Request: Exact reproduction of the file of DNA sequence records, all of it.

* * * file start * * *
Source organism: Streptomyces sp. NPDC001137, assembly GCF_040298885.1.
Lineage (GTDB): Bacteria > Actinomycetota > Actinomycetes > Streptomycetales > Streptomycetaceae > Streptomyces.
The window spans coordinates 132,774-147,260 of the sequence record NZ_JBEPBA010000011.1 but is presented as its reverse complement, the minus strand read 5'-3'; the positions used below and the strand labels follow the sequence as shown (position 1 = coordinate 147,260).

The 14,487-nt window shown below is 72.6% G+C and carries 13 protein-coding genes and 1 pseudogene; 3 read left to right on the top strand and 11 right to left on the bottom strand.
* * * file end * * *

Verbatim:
Source organism: Streptomyces sp. NPDC001137, assembly GCF_040298885.1.
Lineage (GTDB): Bacteria > Actinomycetota > Actinomycetes > Streptomycetales > Streptomycetaceae > Streptomyces.
The window spans coordinates 132,774-147,260 of the sequence record NZ_JBEPBA010000011.1 but is presented as its reverse complement, the minus strand read 5'-3'; the positions used below and the strand labels follow the sequence as shown (position 1 = coordinate 147,260).

The 14,487-nt window shown below is 72.6% G+C and carries 13 protein-coding genes and 1 pseudogene; 3 read left to right on the top strand and 11 right to left on the bottom strand.